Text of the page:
Blake Irving took over to demo Windows Live. He showed the Windows Live homepage. For people who want programmed content- they will have MSN.com. For those who want a more personalized experience, they will go to the WindowsLive.com page. Blake had trouble with the Internet connectivity, so he started extemporizing.
He mentioned Microsoft Gadgets. For example, one can add Yahoo's Flickr site into the Windows Live home page for him. I was able to connect with no problem from my desk, and I have to say that the home page was really slick and easy to configure. I speak French fluently, so I changed my language to French in about 1/8th of a second:
At this point, Ray bailed him out (I felt sorry for him). He began to talk about the new range of services. Then, connectivity was restored, and Blake was back. I was glad to know he is into Cycling.
He then talked about Windows Live Safety Center. It allows a person to see PC health right on the home page. He also showed a lot of features relating to connecting with people and so forth. These had to do with Windows Live Messenger. It's better than MSN Messenger. One of the really compelling features (they were all good) had to do with two people letting each other into a close circle of contact. As one person updates his address, it is automatically updated on all of the devices and in all of the experiences for people who are in his contact circle. There are also shared folders.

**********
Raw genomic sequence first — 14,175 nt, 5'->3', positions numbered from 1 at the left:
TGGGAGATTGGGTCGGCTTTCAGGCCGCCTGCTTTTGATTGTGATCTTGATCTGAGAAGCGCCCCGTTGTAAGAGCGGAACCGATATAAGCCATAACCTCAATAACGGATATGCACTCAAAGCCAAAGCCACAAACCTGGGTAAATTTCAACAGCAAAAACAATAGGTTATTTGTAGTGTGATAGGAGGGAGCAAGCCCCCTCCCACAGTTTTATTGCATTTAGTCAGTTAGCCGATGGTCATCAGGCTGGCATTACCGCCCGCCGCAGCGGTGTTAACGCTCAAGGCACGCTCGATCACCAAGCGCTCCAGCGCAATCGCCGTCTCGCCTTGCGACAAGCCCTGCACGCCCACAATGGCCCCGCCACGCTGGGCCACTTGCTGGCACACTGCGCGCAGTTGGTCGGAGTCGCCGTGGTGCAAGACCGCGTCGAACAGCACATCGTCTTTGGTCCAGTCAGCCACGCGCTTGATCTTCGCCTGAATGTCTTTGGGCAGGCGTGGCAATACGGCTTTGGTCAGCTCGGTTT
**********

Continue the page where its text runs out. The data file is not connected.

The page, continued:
Then, he showed Windows Live Local. It is a super-powerful online mapping service. Blake looked for a restaurant using the mapping feature. He could see a birds-eye view, side view and rotate things 180 degrees.
Finally, he used Windows Live Messenger to make a phonecall to the restaurant over the Internet.
One of the things he did not have time to show was Favorites. I, for one, am so friggin' tired of having to copy my favorites from machine to machine, and I can never keep them in sync. Go here to get into it: http://favorites.live.com.
Those days are over!
Then Rajesh Jha took over to show Office Live. There are three main goes:
- Professional Online Presence for free
- Manage business online with subscription service integrated into Office
- Partners can enhance Office live for specific needs.
Rock Thought for the Day: A lot of bands use the theatrical dimension of 'the dark side of the Force' to help sell albums. Marilyn Manson is a great example. At the end of the day, he's pretty much like Ozzy only younger. Someday he will have a reality show and we'll get to see him complain about his latest root canal...gripping.
Another band is HIM. It stands for "His Infernal Majesty". Uh...OK. We're so scared.
Equally regrettable is that their Heavy Metal is mediocre. It's heavy metal alright, but it's really just soft lead. Don't waste your time on their album, "Love Metal." They're really just an emo band that lost its way. I haven't listened to their whole body of work, but this album was pretty disappointing.